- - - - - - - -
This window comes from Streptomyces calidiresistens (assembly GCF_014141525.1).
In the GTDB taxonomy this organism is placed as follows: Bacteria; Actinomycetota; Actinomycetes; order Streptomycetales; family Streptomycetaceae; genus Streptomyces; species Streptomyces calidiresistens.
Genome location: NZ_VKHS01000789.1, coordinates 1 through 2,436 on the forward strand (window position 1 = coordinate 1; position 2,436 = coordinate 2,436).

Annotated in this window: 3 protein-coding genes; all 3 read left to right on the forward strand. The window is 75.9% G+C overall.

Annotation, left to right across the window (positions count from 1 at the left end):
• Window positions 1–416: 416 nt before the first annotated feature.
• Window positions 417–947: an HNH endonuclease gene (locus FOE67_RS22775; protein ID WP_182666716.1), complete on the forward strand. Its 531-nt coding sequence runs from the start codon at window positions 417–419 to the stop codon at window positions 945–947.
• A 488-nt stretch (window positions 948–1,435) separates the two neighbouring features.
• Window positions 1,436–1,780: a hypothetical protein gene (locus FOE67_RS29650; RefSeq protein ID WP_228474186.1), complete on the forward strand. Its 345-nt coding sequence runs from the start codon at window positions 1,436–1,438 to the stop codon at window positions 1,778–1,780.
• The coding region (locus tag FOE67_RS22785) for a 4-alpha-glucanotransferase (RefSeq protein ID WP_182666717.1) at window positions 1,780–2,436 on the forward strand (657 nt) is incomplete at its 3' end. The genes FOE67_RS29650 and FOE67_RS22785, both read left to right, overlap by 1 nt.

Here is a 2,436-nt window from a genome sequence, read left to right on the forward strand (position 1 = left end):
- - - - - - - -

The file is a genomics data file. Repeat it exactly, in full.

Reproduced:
This window comes from Streptomyces calidiresistens (assembly GCF_014141525.1).
In the GTDB taxonomy this organism is placed as follows: Bacteria; Actinomycetota; Actinomycetes; order Streptomycetales; family Streptomycetaceae; genus Streptomyces; species Streptomyces calidiresistens.
Genome location: NZ_VKHS01000789.1, coordinates 1 through 2,436 on the forward strand (window position 1 = coordinate 1; position 2,436 = coordinate 2,436).

Annotated in this window: 3 protein-coding genes; all 3 read left to right on the forward strand. The window is 75.9% G+C overall.

Annotation, left to right across the window (positions count from 1 at the left end):
• Window positions 1–416: 416 nt before the first annotated feature.
• Window positions 417–947: an HNH endonuclease gene (locus FOE67_RS22775; protein ID WP_182666716.1), complete on the forward strand. Its 531-nt coding sequence runs from the start codon at window positions 417–419 to the stop codon at window positions 945–947.
• A 488-nt stretch (window positions 948–1,435) separates the two neighbouring features.
• Window positions 1,436–1,780: a hypothetical protein gene (locus FOE67_RS29650; RefSeq protein ID WP_228474186.1), complete on the forward strand. Its 345-nt coding sequence runs from the start codon at window positions 1,436–1,438 to the stop codon at window positions 1,778–1,780.
• The coding region (locus tag FOE67_RS22785) for a 4-alpha-glucanotransferase (RefSeq protein ID WP_182666717.1) at window positions 1,780–2,436 on the forward strand (657 nt) is incomplete at its 3' end. The genes FOE67_RS29650 and FOE67_RS22785, both read left to right, overlap by 1 nt.

Here is a 2,436-nt window from a genome sequence, read left to right on the forward strand (position 1 = left end):